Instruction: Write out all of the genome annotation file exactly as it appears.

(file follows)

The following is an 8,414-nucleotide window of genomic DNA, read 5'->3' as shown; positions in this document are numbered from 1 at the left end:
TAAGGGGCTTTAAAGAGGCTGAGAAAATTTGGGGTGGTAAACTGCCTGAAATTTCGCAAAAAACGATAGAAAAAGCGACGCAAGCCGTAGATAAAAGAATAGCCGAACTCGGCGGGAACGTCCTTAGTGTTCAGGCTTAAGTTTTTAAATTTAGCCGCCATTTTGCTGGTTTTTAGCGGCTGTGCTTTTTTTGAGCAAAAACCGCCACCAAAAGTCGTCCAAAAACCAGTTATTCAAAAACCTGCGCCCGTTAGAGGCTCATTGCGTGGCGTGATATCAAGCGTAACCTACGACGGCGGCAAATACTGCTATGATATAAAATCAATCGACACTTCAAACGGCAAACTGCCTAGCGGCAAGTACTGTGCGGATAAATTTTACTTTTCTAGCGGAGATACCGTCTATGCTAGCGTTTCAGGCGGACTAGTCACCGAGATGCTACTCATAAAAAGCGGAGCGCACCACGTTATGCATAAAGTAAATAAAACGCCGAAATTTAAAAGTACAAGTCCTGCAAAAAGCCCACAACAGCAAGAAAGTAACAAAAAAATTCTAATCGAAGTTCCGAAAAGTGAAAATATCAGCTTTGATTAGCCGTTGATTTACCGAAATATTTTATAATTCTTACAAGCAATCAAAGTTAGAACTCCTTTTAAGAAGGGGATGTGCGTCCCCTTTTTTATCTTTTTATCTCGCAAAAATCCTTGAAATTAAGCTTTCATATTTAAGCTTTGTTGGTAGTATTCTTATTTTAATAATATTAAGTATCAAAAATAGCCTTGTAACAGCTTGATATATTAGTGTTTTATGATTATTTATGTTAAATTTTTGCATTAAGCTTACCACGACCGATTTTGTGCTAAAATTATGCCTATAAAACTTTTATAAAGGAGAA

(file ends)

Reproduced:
The following is an 8,414-nucleotide window of genomic DNA, read 5'->3' as shown; positions in this document are numbered from 1 at the left end:
TAAGGGGCTTTAAAGAGGCTGAGAAAATTTGGGGTGGTAAACTGCCTGAAATTTCGCAAAAAACGATAGAAAAAGCGACGCAAGCCGTAGATAAAAGAATAGCCGAACTCGGCGGGAACGTCCTTAGTGTTCAGGCTTAAGTTTTTAAATTTAGCCGCCATTTTGCTGGTTTTTAGCGGCTGTGCTTTTTTTGAGCAAAAACCGCCACCAAAAGTCGTCCAAAAACCAGTTATTCAAAAACCTGCGCCCGTTAGAGGCTCATTGCGTGGCGTGATATCAAGCGTAACCTACGACGGCGGCAAATACTGCTATGATATAAAATCAATCGACACTTCAAACGGCAAACTGCCTAGCGGCAAGTACTGTGCGGATAAATTTTACTTTTCTAGCGGAGATACCGTCTATGCTAGCGTTTCAGGCGGACTAGTCACCGAGATGCTACTCATAAAAAGCGGAGCGCACCACGTTATGCATAAAGTAAATAAAACGCCGAAATTTAAAAGTACAAGTCCTGCAAAAAGCCCACAACAGCAAGAAAGTAACAAAAAAATTCTAATCGAAGTTCCGAAAAGTGAAAATATCAGCTTTGATTAGCCGTTGATTTACCGAAATATTTTATAATTCTTACAAGCAATCAAAGTTAGAACTCCTTTTAAGAAGGGGATGTGCGTCCCCTTTTTTATCTTTTTATCTCGCAAAAATCCTTGAAATTAAGCTTTCATATTTAAGCTTTGTTGGTAGTATTCTTATTTTAATAATATTAAGTATCAAAAATAGCCTTGTAACAGCTTGATATATTAGTGTTTTATGATTATTTATGTTAAATTTTTGCATTAAGCTTACCACGACCGATTTTGTGCTAAAATTATGCCTATAAAACTTTTATAAAGGAGAA